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Oshodi pedestrian bridge Fears over safety bridge

Fears over safety bridge

THE woman, Mrs. Anu Jegede, had a baby strapped to her back while a toddler of about three or four clutched her right hand.

They were returning from Anthony Village and had to cross the Oshodi pedestrian bridge to get to their Afariogun Street home.

But, mother and kid had stood at the foot of the bridge the last 25 minutes or more waiting.

When The Guardian on Thursday enquired from her why she would not continue her journey across the footbridge, she answered:

"There are too many people on the bridge. There is hardly enough space for people to walk. People shuffle and step on each other's toes or feet and it takes longer than necessary to get to the other side.

" For one thing, the crowd is so thick I am afraid they can suffocate my children.

"Secondly, there are so many people on it at the same time, I am worried that the bridge may collapse. I do not know whether it can carry such weight."

Many other Lagosians who have observed the Oshodi pedestrian bridge go from underused to the present situation where it is always overcrowded, also share the woman's fears.

"When street traders were at the rail tracks, not many bothered to use the footbridge that linked the two sides of Oshodi," a transport union official, Kunle Adebayo, told The Guardian last Thursday.

"It was more convenient to cross the rail lines. But that is no longer convenient because the Environmental Task Force and Kick Against Indiscipline (KAI) officials always arrest those who do not use the footbridges. "People have also realised it is safer and better to use the footbridge, which has led to overcrowding and fears that it may not be able to carry the weight."

The scene that has led some Lagosians to still prefer a dash across the highway, as was obvious on Thursday.

The crowd was so thick people got stuck for several seconds, standing where they were.

Movement came to a standstill, leaving the pedestrians pushing to give themselves breathing space. Even as some people were pushing from behind, others were shoving backwards from the front. Some who could not withstand the pushing and shoving, fell down.

"It was a miracle nobody was trampled to death," Adebayo later said.

Such fears forced Mrs. Jegede and others to call on government to intervene before a tragedy occurs.

" Many people who witness the jam decide to wait until the traffic eases.

But usually, instead of easing, the number continues to swell as more people in their haste to get to their destinations rush in and worsen the chaos," Adebayo said.

Not even the presence of one or two traffic wardens at both ends of the pedestrian bridge was able to stem the rush.

Worst hit were those who carried heavy loads while children strapped to their mothers' backs were crying because of the heat and stuffy atmosphere?

Many regretted having ventured on to the bridge at all since they could neither move forward with ease or even retreat and get off the bridge, heightening their worries that the weight may be too much for the structure.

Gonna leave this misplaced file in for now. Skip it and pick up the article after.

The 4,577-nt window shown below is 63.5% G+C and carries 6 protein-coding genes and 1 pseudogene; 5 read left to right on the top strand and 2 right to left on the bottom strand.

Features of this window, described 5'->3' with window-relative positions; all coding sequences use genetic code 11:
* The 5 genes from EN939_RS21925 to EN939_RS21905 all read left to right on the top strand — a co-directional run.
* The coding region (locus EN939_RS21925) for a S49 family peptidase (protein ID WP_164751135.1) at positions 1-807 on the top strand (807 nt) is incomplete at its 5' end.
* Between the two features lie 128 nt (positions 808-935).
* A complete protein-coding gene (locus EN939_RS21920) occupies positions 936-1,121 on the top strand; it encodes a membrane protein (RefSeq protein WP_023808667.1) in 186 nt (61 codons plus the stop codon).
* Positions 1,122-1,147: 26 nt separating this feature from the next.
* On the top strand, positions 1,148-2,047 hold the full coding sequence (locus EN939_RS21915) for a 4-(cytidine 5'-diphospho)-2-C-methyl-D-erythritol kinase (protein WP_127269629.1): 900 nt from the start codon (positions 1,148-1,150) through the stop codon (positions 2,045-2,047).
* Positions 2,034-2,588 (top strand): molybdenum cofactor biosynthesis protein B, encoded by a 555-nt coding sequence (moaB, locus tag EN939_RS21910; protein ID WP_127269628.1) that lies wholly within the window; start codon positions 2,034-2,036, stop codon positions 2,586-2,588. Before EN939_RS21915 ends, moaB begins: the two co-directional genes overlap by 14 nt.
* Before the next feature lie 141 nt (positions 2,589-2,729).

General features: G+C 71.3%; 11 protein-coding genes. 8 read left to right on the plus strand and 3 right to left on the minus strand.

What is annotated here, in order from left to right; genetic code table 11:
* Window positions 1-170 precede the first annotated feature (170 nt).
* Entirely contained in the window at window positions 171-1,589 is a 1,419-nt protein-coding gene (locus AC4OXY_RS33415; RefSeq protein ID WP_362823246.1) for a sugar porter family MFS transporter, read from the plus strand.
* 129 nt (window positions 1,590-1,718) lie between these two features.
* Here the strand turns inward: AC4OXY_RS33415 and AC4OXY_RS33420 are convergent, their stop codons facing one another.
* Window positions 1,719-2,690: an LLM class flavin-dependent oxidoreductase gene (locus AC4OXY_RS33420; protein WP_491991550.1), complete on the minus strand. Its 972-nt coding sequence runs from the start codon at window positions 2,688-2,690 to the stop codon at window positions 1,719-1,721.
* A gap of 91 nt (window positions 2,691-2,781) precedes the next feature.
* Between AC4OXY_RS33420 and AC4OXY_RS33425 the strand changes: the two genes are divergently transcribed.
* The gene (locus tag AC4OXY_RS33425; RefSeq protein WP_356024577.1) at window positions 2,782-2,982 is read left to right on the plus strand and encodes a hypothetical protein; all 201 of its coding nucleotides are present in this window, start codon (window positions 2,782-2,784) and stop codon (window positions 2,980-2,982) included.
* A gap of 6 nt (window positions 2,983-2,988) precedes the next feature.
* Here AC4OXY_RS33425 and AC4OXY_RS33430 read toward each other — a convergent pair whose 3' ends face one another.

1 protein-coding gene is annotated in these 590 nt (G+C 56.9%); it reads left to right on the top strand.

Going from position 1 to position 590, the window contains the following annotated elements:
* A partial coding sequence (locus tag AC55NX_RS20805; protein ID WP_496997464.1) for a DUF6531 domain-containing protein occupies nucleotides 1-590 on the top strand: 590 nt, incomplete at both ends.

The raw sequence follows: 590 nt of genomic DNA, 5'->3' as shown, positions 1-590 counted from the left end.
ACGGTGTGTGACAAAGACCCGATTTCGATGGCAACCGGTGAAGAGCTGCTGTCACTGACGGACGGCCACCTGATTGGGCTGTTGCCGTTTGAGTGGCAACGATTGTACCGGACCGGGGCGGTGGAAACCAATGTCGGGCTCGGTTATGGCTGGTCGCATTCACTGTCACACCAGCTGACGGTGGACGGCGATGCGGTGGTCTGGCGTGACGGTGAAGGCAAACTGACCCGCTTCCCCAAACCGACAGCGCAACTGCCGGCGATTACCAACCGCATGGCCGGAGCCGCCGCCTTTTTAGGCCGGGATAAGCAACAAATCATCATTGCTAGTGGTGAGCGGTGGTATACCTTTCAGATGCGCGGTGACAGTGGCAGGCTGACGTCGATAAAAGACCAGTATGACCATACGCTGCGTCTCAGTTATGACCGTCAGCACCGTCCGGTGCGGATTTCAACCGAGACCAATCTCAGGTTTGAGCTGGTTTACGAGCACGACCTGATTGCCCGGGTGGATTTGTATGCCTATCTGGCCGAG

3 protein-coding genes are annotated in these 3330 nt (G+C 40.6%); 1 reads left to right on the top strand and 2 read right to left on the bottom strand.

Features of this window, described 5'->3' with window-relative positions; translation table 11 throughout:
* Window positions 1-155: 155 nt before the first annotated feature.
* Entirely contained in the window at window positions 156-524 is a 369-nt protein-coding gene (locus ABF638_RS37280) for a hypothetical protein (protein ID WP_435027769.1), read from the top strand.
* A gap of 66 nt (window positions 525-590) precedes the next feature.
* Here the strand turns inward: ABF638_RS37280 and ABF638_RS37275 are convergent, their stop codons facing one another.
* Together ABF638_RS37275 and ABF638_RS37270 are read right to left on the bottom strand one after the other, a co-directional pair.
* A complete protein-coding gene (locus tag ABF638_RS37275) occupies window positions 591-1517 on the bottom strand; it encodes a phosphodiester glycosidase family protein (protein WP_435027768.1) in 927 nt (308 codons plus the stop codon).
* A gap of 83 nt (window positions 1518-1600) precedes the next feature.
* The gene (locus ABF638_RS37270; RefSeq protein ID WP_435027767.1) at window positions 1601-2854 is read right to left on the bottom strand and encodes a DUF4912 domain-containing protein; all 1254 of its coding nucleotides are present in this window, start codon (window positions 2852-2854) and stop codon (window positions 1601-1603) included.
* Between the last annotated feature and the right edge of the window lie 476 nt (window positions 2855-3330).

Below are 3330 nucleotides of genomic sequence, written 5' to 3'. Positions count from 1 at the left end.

As if aware that pedestrian traffic on the bridge would increase tremendously, the Lagos State government soon after driving away traders from Oshodi, reinforced the bridge with several pillars.

But neither the pillars nor the presence of traffic wardens seem to have brought much confidence to many users who want a controlled movement across the bridge.

"It is possible to regulate the flow of people across the flyover, one of the traffic wardens told The Guardian.

"Everybody knows Lagosians are impatient, but that notwithstanding, the safety of lives is more important than reaching wherever one is going to a few minutes later."

One of the pedestrians on Thursday, Kelvin Ekedi, said even with the newly constructed pillars, he still did not consider the bridge strong enough to carry such an enormous crowd.

"The people are too many and how do we know the weight won't be too much?

Do you not see that they added some pillars?

That shows the pedestrian bridge may already be weak or too old. Let them find a permanent solution," he said.

What is happening at Oshodi and elsewhere may signify a growing acceptance among Lagosians to use the footbridges across the metropolis and thus, avoid the fines slapped on them by KAI officials.

Pedestrian bridges at Ojota, Cele Express, Onipanu and Palm Grove, Yaba, Orile and Five Star Bus Stop are now being put to use by Lagosians.

However, students of Lagos State Polytechnic at Iyana Isolo have called on the government to provide them the pedestrian bridge they had been clamouring for in the area.

Although there is a provision made on the fly over across the expressway for pedestrians, most people make a dash for it, which has caused several casualties.

According to one of them, Taiye Olorunwa, "It is true that there is walkway on the flyover but if government can drop a pedestrian walkway on both sides of the flyover at both end of the expressway, then most of us will use it rather than face the daily risk of crossing the expressway."

In a similar vein, Peter Ogachi, a trader in Oshodi has also called on the government to construct a pedestrian bridge at Oshodi Oke saying: "It is imperative that a pedestrian bridge be built at Oshodi Oke.

Several people had been killed while trying to cross the road"

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